It’s a Wrap, Finally, for ‘Cursed’ Movie That Has Taken 17 Years to Make

Jun 5, 2017  •  Post A Comment

A movie that became one of the most legendary “doomed projects” in Hollywood history has wrapped production after a 17-year struggle by director Terry Gilliam to get the project made. But according to The Hollywood Reporter, the curse that has hovered over “The Man Who Killed Don Quixote” has yet to fully lift.

Gilliam wrapped principal photography on the movie, 17 years after he first started pre-production, THR reports. Along the way, a lineup that includes Johnny Depp, Ewan McGregor, Robert Duvall and John Hurt has been attached to the project at various stages, with each attempt resulting in failure.

The movie’s tortured saga became the focus of the 2002 documentary “Lost in La Mancha,” which captured footage of Gilliam’s first attempt to make the movie back in 2000. Intended as a “making of” companion piece to “The Man Who Killed Don Quixote,” “Lost in La Mancha” instead became a compelling account of everything that can go wrong when trying to get a movie made — including flash floods during a location shoot and an injury to one of the movie’s stars, not to mention NATO target practice taking place adjacent to the filming location.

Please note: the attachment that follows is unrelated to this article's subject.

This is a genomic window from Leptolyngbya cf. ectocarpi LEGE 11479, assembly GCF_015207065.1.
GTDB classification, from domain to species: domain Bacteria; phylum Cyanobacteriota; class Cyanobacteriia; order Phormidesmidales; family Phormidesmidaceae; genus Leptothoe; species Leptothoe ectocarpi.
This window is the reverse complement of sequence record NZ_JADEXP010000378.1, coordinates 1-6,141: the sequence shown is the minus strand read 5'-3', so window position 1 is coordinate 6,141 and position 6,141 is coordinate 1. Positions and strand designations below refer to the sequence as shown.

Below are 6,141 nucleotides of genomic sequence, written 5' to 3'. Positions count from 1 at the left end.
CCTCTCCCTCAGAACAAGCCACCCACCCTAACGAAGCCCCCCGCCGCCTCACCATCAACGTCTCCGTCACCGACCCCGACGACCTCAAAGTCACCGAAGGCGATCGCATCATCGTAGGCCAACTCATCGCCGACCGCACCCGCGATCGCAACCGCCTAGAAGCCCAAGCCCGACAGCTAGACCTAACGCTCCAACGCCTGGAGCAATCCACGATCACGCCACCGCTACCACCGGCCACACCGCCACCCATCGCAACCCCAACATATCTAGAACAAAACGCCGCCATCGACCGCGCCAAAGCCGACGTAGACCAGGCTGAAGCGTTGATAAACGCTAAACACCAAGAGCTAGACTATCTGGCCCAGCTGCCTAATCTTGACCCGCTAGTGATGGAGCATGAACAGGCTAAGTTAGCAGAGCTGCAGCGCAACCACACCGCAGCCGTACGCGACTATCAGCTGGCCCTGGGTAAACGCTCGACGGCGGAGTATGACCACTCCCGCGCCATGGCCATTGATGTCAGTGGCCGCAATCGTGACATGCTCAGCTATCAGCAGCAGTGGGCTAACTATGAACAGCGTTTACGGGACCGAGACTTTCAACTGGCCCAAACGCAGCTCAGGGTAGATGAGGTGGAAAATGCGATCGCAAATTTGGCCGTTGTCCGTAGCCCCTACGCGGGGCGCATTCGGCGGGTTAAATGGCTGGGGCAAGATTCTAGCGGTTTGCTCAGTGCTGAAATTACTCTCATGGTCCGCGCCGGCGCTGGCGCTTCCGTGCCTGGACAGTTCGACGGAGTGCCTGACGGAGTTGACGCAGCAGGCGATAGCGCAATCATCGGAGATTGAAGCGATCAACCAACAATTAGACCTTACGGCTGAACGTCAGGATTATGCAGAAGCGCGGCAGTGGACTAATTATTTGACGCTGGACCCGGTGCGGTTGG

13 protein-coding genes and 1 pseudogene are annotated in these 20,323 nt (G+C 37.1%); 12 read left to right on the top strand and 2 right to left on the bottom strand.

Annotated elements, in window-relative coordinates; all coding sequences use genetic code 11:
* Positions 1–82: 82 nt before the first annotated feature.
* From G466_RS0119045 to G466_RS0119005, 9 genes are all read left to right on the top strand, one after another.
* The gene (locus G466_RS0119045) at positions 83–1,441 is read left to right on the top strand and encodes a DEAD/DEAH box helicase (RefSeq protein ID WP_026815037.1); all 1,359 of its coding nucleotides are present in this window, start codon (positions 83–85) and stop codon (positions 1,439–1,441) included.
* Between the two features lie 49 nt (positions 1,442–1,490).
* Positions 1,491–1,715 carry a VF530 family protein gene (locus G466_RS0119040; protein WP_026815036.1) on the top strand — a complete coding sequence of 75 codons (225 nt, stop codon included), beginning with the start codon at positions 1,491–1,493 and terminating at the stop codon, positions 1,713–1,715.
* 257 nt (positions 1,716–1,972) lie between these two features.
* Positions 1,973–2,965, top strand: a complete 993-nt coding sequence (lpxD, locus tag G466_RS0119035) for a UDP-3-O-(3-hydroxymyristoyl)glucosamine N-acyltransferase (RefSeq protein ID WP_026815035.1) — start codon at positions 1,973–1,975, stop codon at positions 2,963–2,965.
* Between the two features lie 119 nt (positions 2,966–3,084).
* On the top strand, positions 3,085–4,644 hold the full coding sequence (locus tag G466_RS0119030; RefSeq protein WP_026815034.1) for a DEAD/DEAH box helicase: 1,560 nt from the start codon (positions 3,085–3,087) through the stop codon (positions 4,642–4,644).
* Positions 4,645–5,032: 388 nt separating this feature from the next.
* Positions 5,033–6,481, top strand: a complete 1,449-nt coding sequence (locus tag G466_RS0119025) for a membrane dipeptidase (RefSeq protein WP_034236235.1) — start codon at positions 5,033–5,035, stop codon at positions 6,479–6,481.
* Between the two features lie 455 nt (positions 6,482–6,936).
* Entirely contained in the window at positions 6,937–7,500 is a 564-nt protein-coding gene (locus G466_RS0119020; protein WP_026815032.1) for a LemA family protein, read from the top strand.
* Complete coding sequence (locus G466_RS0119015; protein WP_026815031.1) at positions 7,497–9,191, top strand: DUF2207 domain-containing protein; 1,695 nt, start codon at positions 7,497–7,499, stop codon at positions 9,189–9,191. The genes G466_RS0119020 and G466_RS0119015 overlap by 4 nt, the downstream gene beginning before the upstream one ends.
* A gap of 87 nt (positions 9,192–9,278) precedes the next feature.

THR notes that the project still faces a possible legal battle.

“In Cannes, just a year after the project was first unveiled to the market, French sales banner Alfama labeled the film ‘illegal,’ with its CEO Paulo Branco telling The Hollywood Reporter that Gilliam had been working behind his back and that he — actually — had rights to the film,” THR reports. “In response, the film’s producers issued a statement asserting that Branco’s claims were ‘preposterous’ and that they had been forced to sue him in four countries. ‘Senor Branco is tilting at windmills,’ they added. ‘He has no rights whatsoever in Don Quixote.'”

The movie, which stars Adam Driver, Jonathan Pryce, Stellan Skarsgard and Olga Kurylenko, filmed on location in Spain and Portugal.

In a release announcing the wrap of production, Gilliam said: “Don Quixote is a dreamer, an idealist and a romantic, determined not to accept the limitations of reality, marching on regardless of setbacks, as we have done. We’ve been at it so long that the idea of actually finishing shooting this ‘clandestine’ film is pretty surreal. Any sensible person would have given up years ago but sometimes pig-headed dreamers win in the end, so thank you to all of the ill-paid fantasists and believers who have joined to make this longstanding dream a reality!’’

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